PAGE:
Received Date: April 20, 2014; Accepted Date: May 27, 2014; Published Date: May 30, 2014
Citation: Rajasekhar G, Kruthi N, Nandagopl V, Sudhir R (2014) Retrospective Study of Facial Nerve Injury in Temporomandibular Joint Surgeries Following Preauricular Approach. Anaplastology 3:132. doi: 10.4172/2161-1173.1000132
Copyright: © 2014 Rajasekhar G et al. This is an open-access article distributed under the terms of the Creative Commons Attribution License, which permits unrestricted use, distribution, and reproduction in any medium, provided the original author and source are credited.
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The aim of the present study is to evaluate the facial nerve function following surgeries of the temporomandibular joint through preauricular approach, with the objectives of identifying the commonly affected branch of facial nerve and the time taken for resolution of weakness and occurrence of any permanent nerve damage.
A retrospective evaluation was done on 32 patients who reported to Mamata Dental College and Hospital, Khammam, India, from July 2010 to June 2013 who underwent various surgical procedures of temporomandibular joint through pre auricular approach. Facial nerve weakness was assessed both at rest and in function through House and Brackman Facial Nerve Grading System (HBFNGS) during 24 hours, 1 week, 1 month, 3 months and 6 months and 1year postoperatively and the results were summarized.
20 out of 32 patients had facial nerve weakness following surgery. 60% of the patients had recovered normal motor function of facial nerve 1 month postoperatively, 94.44% have regained normal function 3 months postoperatively.
At 1 year post operative period all the patients (100%) have regained normal motor nerve function. Temporal and zygomatic branches were involved most commonly. Time taken for resolution of weakness was more for temporal branch.
Facial nerve weakness following preauricular approach is only temporary and most common causes are stretching and compression of the nerve. Preauricular approach is considered safe and cosmetic.
Facial nerve; Pre auricular incision; House and Brackman facial nerve grading system; Temporal ; Zygomatic
Facial nerve is considered the “Queen of The Face” as it innervates the muscles of facial expression. Anatomic variations and multiple innervation patterns of the peripheral branches render facial nerve to an increased risk during various surgical procedures to temporomandibular joint using preauricular approach . Facial nerve injury following various surgical procedures to the maxillofacial region ranges from 0-48% . Incidence of facial nerve injury following TMJ surgeries ranges from 1-32% . Out of the several methods used for evaluating the motor function of facial nerve, House and Brackman Facial Nerve Grading System (HBFNGS) has gained some importance which was introduced in 1983 and modified by Brackmann in 1985 and accepted by American Academy of Otolaryngology and Head and Neck Surgery . It is a comprehensive method of evaluation of motor function, both at rest and in function. It carries an interobserver reliability of 93% .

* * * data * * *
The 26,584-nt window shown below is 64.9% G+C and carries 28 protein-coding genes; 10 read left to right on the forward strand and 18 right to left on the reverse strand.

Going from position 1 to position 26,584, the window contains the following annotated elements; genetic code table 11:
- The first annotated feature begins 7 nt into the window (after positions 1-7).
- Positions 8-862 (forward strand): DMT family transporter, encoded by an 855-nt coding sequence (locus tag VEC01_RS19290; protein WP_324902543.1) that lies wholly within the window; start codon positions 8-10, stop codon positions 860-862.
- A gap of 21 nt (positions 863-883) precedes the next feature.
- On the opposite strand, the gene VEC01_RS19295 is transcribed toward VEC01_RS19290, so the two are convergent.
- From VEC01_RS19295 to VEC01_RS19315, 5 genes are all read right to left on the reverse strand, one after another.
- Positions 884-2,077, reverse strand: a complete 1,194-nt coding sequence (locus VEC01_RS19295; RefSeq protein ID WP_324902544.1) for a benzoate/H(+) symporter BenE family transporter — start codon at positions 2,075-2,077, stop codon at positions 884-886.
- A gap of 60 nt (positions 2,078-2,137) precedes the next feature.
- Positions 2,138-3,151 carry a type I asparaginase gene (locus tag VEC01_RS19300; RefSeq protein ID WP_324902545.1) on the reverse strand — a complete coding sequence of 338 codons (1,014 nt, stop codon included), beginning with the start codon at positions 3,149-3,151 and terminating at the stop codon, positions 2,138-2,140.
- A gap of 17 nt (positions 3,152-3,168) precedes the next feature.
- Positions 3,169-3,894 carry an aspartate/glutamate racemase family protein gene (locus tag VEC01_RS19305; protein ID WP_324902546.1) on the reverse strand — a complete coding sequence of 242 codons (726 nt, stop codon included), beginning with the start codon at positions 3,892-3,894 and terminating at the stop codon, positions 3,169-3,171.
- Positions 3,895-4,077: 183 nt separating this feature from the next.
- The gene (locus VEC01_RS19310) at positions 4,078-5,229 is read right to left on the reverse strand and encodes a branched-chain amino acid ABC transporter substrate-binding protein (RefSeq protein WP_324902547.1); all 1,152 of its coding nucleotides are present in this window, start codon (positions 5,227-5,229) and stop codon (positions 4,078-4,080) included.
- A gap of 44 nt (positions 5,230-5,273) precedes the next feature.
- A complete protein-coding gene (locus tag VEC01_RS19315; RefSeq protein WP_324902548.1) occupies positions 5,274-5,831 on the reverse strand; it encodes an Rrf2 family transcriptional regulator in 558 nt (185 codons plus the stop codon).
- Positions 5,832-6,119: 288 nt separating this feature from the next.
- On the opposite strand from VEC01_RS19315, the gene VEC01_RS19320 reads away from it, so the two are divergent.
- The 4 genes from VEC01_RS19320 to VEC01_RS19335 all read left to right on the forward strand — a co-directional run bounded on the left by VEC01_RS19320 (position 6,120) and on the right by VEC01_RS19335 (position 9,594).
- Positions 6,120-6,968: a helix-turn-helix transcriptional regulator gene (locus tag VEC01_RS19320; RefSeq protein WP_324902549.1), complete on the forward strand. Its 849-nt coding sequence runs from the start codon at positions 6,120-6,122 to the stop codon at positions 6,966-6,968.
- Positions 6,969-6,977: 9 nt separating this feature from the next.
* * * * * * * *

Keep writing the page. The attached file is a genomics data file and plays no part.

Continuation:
Motor impairment of the facial nerve has severe emotional impact on patients both in terms of function and esthetics. We have noticed that there is no proper consensus on the incidence of facial nerve damage and the time taken for the resolution of the symptoms in this part of the country. Hence, the authors have undertaken the following study with the aim to evaluate the facial nerve function following surgery through preauricular incision that would contribute to the previous literature, increase awareness among the surgeons and as well as help them in assuring the patients undergoing surgery in the region of temporomandibular joint. The objectives of the current study are to identify the commonly affected branch of facial nerve, the time taken for resolution of the weakness and incidence of any permanent nerve damage.
Retrospective data was collected from a total of 32 patients who reported to Mamata Dental College and Hospital, Khammam, Andhra Pradesh, India, during a period of 3 years from July 2010 to June 2013 who underwent various surgical procedures to temporomandibular joint using preauricular approach (Table1). Ethical clearance was obtained from the institute and informed consent was taken from all the patients. Patients who had facial nerve weakness pre operatively were excluded from the study. Facial nerve weakness post operatively was assessed both at rest and in function through House and Brackman Facial Nerve Grading System (HBFNGS) during 24 hours, 1 week, 1 month, 3 months and 6 months and 1year postoperatively (Table 2). Statistical analysis was done by Friedman Test and Wilcoxon Signed Ranks test using SPSS software version 17.0.